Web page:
Many people have written about how the ‘spectre of inflation’ has returned to haunt investors. In fact, the financial markets are still remarkably sanguine, reassured by dovish comments from central banks. This was reasonable in the depths of the Covid recession. Now it looks increasingly complacent. There has already been a sharp rise in government … Continue reading How much should we worry about inflation?
In 2010, Liam Byrne left a note to his successor as Chief Secretary to the Treasury which famously read “I’m afraid there is no money”. After all, annual borrowing had just peaked at a record £158 billion, and the stock of debt was about to top £1,000 billion for the first time. Roll forward a little over a … Continue reading Is there any money left?
Rishi Sunak is warning that a one percentage point increase in the interest rates paid on government debt could add £25bn to the annual debt interest bill. Does this stack up? And how worried should we be? For a start, the £25bn figure is factually correct. There has been some confusion about this on Twitter, … Continue reading Sense checking the Chancellor’s £25bn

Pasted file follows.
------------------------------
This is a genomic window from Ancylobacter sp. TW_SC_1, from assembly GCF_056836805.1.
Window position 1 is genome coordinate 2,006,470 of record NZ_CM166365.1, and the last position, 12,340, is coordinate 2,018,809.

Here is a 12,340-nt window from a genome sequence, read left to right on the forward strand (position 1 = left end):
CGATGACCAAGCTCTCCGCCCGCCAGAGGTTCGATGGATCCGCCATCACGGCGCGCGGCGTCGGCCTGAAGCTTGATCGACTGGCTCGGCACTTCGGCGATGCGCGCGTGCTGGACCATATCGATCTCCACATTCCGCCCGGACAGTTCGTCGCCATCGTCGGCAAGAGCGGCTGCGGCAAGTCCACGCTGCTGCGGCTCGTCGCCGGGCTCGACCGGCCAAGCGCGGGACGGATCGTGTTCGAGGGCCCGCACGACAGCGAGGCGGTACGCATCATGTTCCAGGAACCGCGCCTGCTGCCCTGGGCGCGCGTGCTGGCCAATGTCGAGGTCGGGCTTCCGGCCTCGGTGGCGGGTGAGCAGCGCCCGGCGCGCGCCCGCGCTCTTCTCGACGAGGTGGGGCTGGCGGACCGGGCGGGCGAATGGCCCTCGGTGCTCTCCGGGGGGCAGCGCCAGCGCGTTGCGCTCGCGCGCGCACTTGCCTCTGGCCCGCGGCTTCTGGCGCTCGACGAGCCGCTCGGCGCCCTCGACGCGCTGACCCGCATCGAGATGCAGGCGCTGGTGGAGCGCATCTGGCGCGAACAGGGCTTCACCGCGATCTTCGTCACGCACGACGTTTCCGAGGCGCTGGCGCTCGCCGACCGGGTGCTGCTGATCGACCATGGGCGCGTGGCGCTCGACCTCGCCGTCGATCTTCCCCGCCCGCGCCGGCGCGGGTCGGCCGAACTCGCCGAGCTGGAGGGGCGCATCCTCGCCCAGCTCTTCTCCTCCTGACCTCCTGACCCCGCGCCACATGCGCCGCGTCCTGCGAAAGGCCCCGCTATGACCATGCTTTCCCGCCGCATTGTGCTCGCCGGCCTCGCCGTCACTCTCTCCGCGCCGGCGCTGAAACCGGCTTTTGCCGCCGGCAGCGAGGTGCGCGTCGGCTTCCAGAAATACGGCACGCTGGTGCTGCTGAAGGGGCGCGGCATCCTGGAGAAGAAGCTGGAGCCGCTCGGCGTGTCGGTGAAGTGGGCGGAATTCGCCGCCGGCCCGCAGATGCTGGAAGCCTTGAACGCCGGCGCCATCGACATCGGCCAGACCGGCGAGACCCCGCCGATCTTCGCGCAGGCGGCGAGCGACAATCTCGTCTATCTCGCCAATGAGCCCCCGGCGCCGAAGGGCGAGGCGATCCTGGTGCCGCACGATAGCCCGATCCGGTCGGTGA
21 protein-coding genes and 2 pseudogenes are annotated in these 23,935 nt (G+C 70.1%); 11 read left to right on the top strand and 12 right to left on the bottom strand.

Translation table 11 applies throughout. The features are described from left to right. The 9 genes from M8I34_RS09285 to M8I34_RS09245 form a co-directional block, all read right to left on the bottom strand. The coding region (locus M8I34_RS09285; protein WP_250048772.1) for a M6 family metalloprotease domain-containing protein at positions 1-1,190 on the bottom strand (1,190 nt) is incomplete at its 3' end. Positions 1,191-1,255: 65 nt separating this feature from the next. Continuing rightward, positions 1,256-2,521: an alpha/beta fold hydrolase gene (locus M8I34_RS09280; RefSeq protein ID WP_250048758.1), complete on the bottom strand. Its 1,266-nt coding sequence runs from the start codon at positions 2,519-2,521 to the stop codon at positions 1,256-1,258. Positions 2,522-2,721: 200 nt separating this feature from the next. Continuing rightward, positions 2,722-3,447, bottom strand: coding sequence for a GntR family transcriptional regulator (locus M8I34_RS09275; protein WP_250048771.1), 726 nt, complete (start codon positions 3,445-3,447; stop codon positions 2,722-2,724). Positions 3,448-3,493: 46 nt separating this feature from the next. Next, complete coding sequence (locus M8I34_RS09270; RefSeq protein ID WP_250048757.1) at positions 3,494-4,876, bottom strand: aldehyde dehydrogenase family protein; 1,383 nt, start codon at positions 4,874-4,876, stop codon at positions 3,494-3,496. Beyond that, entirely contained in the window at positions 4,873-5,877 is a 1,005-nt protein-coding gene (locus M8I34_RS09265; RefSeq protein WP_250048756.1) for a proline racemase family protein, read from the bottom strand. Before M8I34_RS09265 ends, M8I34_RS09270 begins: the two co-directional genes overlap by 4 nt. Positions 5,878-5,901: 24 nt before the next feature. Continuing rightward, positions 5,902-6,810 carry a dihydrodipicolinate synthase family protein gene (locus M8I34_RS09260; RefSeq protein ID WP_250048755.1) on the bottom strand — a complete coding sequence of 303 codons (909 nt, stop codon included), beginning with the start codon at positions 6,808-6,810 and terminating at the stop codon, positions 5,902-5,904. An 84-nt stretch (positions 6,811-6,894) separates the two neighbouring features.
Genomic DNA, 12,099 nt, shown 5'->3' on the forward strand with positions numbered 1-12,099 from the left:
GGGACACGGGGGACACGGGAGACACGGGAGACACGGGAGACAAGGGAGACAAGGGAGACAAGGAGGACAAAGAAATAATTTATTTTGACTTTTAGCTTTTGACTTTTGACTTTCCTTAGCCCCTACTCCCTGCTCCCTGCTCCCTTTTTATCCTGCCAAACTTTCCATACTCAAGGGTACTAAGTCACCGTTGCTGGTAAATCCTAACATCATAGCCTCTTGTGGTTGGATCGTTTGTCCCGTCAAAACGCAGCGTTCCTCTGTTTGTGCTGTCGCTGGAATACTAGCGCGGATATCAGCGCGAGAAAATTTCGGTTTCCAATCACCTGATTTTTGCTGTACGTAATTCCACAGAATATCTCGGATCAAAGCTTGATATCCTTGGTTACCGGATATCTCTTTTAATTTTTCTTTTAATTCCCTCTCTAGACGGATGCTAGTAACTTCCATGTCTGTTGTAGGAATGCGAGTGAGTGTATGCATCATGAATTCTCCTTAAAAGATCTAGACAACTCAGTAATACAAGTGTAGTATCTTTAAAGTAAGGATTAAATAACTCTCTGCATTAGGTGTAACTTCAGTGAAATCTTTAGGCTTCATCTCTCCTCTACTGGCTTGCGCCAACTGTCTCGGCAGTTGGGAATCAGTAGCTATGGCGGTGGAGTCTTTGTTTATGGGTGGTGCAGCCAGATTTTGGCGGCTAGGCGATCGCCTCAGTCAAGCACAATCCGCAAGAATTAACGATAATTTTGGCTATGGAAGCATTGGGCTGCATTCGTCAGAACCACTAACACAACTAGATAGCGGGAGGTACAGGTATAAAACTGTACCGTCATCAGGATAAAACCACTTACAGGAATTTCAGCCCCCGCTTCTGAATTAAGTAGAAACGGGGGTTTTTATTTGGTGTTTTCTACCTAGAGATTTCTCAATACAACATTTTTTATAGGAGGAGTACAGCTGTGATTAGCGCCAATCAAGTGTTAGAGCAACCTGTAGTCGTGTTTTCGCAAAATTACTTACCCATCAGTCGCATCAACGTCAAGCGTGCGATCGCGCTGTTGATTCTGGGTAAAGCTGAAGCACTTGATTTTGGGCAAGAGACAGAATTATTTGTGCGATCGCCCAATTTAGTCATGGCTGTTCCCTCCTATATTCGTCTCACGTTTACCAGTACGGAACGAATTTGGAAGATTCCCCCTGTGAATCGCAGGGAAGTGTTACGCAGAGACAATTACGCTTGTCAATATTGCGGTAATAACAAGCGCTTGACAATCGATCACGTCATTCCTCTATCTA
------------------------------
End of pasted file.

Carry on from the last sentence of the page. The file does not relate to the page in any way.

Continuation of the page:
I’m relatively relaxed about the fiscal costs of Covid: UK government borrowing will drop sharply as the economy recovers; the increase in the debt burden is manageable; and there’s no need to ‘pay for Covid’ with ‘austerity’ of any kind. (See my earlier blog explaining How I Learned to Stop Worrying and Love the Debt.) … Continue reading Why fiscal responsibility still matters